Rock: Money has been used in the right way, to nurture young talent
If you thought the hype surrounding five-in-a-row would reach ear-shattering levels this summer, you'd be wrong. Instead, it has been drowned out by the noise of complaint over the alleged reason for all this Dublin dominance.
Funding. Filthy lucre. Some strident critics have even termed it 'financial doping'.
Dean Rock has heard the talk but it's not about to disturb his own steely focus - to win his place back in Jim Gavin's attack for their looming Super 8s campaign.
"You'd hear it in the background, but it's not something I would dwell on," says Rock.
"I just know what we're doing in Ballymun," he adds, citing the input of games promotion officer Gerry Seaver, from Ballyboughal, a two-time All-Ireland U21 medallist. "He has been incredible for the area of Ballymun ... I can only comment on that, because that is all I am seeing."
In this particular case, he reasons, games development funding is "obviously being used to benefit so many, particularly in Ballymun where the kids could be going off to do different things. But he's really driven the underage structure and the nursery in Ballymun and it's incredible to see it on a Saturday and during the summer. The money has been used in the right way in that instance, to nurture lots of young talent."
Otherwise, he agrees, Ballymun is an area that could have fallen through the GAA cracks. But Dublin's success has been just as critical. "I see it first-hand with Gaelic football and ladies football in Dublin, they are really popular due to the success in recent years. It's no coincidence. I remember when I was a kid, I'd be getting involved in golf because I'd be watching Tiger Woods," he recalls.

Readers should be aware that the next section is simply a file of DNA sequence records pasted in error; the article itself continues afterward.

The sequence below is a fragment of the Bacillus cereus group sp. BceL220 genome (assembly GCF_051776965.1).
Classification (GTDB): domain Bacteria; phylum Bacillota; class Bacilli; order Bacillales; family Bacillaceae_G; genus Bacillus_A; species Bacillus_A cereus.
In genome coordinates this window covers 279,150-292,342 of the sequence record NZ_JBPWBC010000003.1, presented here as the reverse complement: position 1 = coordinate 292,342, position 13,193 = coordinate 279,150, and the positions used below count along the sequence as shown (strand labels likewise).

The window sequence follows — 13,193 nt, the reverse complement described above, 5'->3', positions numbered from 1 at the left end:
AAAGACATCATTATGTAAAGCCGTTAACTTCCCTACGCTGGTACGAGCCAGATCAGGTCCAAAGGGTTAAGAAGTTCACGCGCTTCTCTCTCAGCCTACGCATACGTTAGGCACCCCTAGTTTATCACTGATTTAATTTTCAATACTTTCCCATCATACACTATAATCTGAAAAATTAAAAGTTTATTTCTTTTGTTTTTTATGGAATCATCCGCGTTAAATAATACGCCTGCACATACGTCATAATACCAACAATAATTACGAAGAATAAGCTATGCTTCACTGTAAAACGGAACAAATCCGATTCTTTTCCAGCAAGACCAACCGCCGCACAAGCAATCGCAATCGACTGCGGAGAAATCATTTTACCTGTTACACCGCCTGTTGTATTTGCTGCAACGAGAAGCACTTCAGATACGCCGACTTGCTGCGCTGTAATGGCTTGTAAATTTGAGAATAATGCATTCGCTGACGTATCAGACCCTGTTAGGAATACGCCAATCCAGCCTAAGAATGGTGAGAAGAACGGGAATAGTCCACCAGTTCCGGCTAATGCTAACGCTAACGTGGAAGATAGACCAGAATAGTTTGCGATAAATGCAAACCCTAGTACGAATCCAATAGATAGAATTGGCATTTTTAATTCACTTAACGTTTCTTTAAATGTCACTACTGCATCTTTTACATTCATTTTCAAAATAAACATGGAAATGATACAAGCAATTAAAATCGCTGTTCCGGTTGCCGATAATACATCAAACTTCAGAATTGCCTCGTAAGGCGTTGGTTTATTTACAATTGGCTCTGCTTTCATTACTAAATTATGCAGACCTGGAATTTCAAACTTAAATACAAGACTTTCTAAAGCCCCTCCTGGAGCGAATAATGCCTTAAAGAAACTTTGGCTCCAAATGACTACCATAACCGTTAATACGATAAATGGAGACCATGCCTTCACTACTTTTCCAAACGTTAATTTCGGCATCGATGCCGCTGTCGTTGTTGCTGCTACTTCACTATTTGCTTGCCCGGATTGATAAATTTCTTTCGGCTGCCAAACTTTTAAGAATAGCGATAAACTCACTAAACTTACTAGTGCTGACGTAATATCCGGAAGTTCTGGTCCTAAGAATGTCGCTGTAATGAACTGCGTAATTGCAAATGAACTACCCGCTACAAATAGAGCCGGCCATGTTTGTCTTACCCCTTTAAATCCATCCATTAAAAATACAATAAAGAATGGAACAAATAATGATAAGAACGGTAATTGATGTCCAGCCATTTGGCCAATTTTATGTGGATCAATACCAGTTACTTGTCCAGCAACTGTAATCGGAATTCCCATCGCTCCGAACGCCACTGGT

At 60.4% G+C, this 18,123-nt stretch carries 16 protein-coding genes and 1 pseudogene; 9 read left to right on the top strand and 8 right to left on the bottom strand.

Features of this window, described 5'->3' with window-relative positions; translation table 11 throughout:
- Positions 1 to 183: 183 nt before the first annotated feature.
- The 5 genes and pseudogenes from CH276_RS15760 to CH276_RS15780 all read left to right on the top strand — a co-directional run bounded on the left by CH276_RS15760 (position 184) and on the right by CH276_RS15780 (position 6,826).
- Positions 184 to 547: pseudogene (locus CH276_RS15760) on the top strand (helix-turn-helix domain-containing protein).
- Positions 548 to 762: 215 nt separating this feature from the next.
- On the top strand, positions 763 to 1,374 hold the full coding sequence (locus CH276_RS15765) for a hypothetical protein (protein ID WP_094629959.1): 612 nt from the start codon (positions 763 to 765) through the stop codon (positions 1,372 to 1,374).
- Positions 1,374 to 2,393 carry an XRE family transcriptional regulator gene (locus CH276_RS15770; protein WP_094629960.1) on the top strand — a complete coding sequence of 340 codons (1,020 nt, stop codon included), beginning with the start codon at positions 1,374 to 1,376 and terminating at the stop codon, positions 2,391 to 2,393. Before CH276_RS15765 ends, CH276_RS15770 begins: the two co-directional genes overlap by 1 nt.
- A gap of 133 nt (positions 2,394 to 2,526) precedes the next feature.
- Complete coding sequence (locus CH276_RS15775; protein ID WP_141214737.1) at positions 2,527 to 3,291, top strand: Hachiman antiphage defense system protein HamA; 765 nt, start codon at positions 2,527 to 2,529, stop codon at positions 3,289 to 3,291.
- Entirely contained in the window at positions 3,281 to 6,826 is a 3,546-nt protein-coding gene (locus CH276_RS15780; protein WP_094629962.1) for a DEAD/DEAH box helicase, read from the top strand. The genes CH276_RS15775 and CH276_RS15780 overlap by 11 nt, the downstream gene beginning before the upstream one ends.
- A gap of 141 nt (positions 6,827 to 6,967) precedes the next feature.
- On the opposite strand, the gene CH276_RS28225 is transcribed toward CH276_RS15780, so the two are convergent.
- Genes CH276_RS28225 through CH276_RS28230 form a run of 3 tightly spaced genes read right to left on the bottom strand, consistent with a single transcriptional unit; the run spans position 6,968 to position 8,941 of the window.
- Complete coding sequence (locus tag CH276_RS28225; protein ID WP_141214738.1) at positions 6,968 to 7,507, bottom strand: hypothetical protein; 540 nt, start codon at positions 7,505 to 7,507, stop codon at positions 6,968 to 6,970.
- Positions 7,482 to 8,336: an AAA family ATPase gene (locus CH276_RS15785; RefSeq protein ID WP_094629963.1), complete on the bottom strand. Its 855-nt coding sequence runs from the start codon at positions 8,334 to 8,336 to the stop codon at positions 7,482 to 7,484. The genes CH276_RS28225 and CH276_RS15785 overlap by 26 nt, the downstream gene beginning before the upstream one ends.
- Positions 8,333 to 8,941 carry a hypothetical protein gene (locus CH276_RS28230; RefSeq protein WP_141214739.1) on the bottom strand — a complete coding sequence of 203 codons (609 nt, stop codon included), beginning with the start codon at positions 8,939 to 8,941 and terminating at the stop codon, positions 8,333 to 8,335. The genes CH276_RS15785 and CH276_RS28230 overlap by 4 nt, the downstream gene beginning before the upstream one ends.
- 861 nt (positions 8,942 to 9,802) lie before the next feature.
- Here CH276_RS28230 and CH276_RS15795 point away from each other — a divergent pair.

"People want to be associated with sports that are popular and attractive ... and certainly in Dublin at the minute, Gaelic football and ladies football are extremely popular and that's why we're getting big participation rates."
Yet, at the same time, Leinster SFC attendances are way down on their noughties peak. Since Gavin took the reins, Dublin's average winning margin in 21 provincial ties has been over 16 points.
Rock missed the first two rounds this summer, but announced his return from a "bad dead leg" with a sparkling 0-4 cameo off the bench against Meath in the final. You ask him if it's time for a different structure, but even Dublin forwards know the secret of impervious defence.
"We take the Leinster championship extremely seriously and we pride ourselves on our preparation for each and every game," is the straight-bat response.
"We do the research and we give the opposition the respect they deserve ... we're relentless in that, in our pursuit of our own excellence."
As for all the outside 'noise, Rock is philosophical. "That's just something we can't control," he shrugs. "Guys are very good at keeping the head down and staying away from that stuff where you can find it, on social media and newspapers.
"We're a very close-knit group, there's lots of energy going towards the Super 8 campaign ... there's only a small number of days left in the season so we're trying to maximise each one."
Does the manager encourage a social media blackout?
"It's very much a player-led group so it comes straight from the players," he replies. "Every one of the players takes ownership of that."
As if to reinforce this point, Rock claims ignorance of the fact there's been more recent talk about funding and the footballing plans of a former Dublin player (Diarmuid Connolly) than the team itself.
"To be honest, I wouldn't have a clue what's been said. I genuinely don't read papers and I don't look at Twitter when it comes to a certain part of the season," he says.
"We love it and all, yeah, but it's irrelevant and could potentially get in the way of something or get into your head - so why put yourself in that vulnerable situation?"
Coincidentally, Rock was speaking at an AIG event in ... Twitter's Dublin HQ!